Top 10 Greatest Moments in Math History: The Development of Inquiry

Top 10 Greatest Moments in Math History

Moment 3: The Development of Inquiry
Up until 2600 years ago (recorded as 600 B.C. in Eves’s first book), geometry was dominated by finding angle congruency by cutting and measuring in a laboratory. But this method was not satisfactory to Greek Thales of Miletus; he wanted logic and reasoning not intuition and saws. Miletus wanted to prove congruency through deductive reasoning using axioms [4, page 64].

It may have been the Greeks’ interest in philosophy and inquiry, or the discovery of the necessary existence of irrational numbers [4, page 66], or that times were changing in Greece with the invention of an alphabet, moving from bronze to iron, the discovery of more far away lands on Earth or their love of art and beauty that drove the desire for a more advanced civilization. Humans appreciate beauty, as explained by Howard Eves in Great Moments in Mathematics Before 1650, page 18, on both an emotional level as well as an intellectual level. Whatever it was, the world was forever changed by this decision to make geometry more beautiful with logic rather than experiment.

Once the Greeks decided to go the deductive route, things really began to change in the fields of mathematics and art. The Greeks went on to deduct that there must be numbers on our number line that can not be expressed as fractions [4, page 44] when constructing a regular pentagon with rational sized angles and line segments [4, page 46-48]. The realization that inscribing a pentagon was not as easy as inscribing a triangle, square, or even a hexagon eventually led to the irrational [(1 + (sqrt(5))/2], or the “Golden Ratio”, that is now widely believed to infiltrate all of nature from flowers to nautilus shells to the architecture of the Parthenon to how we subconsciously measure physical beauty.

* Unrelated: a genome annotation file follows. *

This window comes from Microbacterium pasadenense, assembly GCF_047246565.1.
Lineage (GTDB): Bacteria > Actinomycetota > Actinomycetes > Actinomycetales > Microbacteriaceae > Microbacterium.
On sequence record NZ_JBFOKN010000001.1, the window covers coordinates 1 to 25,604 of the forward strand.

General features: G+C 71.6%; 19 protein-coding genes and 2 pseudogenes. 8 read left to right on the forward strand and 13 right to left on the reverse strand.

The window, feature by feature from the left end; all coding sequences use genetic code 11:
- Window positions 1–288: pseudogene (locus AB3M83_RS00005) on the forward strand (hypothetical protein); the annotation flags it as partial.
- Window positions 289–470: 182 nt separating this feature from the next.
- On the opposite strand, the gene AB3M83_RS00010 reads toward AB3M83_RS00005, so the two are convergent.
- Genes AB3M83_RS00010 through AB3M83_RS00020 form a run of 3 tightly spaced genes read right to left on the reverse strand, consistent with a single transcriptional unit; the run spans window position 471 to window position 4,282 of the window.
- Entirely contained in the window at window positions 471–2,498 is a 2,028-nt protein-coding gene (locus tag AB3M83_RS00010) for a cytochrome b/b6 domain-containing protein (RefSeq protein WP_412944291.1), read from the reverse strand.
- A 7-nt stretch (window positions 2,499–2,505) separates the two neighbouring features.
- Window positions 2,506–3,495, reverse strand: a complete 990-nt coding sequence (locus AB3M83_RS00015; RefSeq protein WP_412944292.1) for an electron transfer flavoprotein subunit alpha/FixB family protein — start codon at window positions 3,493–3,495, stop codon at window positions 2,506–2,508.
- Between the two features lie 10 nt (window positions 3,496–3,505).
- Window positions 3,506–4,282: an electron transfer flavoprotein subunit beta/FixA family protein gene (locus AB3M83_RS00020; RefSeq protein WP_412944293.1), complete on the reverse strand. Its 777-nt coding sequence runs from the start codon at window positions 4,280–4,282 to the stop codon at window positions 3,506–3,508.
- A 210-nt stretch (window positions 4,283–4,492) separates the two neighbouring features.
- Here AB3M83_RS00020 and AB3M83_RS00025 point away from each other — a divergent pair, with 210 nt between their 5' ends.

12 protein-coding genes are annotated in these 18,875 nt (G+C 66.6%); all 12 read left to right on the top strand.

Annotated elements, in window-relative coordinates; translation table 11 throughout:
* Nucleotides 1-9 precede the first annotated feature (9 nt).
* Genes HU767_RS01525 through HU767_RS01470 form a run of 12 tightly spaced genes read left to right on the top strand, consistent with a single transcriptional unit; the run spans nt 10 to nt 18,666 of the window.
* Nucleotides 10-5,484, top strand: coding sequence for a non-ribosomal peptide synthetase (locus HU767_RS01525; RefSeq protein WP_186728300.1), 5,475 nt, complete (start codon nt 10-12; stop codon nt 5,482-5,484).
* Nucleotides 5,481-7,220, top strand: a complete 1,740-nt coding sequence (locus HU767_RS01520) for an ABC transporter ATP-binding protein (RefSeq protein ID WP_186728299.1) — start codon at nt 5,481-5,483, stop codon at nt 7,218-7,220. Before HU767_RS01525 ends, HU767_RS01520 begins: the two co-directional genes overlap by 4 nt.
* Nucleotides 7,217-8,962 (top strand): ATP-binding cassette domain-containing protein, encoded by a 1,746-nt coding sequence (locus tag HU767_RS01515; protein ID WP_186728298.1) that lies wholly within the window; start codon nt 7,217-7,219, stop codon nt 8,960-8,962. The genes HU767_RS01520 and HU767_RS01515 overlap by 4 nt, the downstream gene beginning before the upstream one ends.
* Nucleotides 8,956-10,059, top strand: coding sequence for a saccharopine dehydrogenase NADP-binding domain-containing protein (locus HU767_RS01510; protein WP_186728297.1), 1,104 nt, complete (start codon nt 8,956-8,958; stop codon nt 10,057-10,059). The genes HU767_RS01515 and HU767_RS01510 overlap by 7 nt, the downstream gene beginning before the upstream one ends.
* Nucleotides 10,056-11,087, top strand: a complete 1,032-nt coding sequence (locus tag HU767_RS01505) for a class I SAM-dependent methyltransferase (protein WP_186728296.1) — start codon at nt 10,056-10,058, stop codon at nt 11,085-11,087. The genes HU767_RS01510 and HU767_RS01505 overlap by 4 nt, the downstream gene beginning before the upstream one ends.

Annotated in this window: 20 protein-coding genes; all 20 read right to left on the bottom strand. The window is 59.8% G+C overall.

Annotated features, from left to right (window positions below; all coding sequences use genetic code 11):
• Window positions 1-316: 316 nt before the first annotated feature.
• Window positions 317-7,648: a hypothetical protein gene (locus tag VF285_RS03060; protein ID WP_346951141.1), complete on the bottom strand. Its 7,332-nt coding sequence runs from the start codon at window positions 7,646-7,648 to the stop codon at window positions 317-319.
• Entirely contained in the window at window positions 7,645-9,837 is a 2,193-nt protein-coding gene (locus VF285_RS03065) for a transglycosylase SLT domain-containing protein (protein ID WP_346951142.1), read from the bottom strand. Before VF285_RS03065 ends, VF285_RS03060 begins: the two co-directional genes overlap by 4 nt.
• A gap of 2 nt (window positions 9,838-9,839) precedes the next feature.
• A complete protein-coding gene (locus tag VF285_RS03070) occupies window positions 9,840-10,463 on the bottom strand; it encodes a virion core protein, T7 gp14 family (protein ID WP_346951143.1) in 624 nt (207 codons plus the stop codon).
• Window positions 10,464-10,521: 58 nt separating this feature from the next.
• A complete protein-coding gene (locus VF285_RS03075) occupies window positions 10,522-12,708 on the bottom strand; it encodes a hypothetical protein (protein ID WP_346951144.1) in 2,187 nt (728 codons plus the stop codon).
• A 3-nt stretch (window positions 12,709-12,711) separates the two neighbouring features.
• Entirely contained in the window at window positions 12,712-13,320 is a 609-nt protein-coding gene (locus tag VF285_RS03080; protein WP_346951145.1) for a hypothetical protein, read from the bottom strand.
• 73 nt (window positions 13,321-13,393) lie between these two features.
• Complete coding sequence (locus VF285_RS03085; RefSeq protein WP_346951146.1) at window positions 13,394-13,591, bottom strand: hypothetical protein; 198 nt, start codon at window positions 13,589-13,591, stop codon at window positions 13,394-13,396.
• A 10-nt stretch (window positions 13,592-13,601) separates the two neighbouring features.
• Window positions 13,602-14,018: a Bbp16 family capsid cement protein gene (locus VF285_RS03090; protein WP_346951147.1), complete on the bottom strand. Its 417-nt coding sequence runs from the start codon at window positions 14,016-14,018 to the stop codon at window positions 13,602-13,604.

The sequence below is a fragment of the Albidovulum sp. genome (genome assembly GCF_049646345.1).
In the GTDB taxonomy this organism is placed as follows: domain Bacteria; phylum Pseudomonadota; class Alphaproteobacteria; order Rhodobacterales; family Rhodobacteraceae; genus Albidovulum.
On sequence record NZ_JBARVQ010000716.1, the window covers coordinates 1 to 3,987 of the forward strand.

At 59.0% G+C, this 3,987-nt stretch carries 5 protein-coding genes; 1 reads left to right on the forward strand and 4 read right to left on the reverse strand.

Works Cited:

[4] Eves, Howard, Great Moments in Mathematics Before 1650, The Mathematical Association of America, 1983

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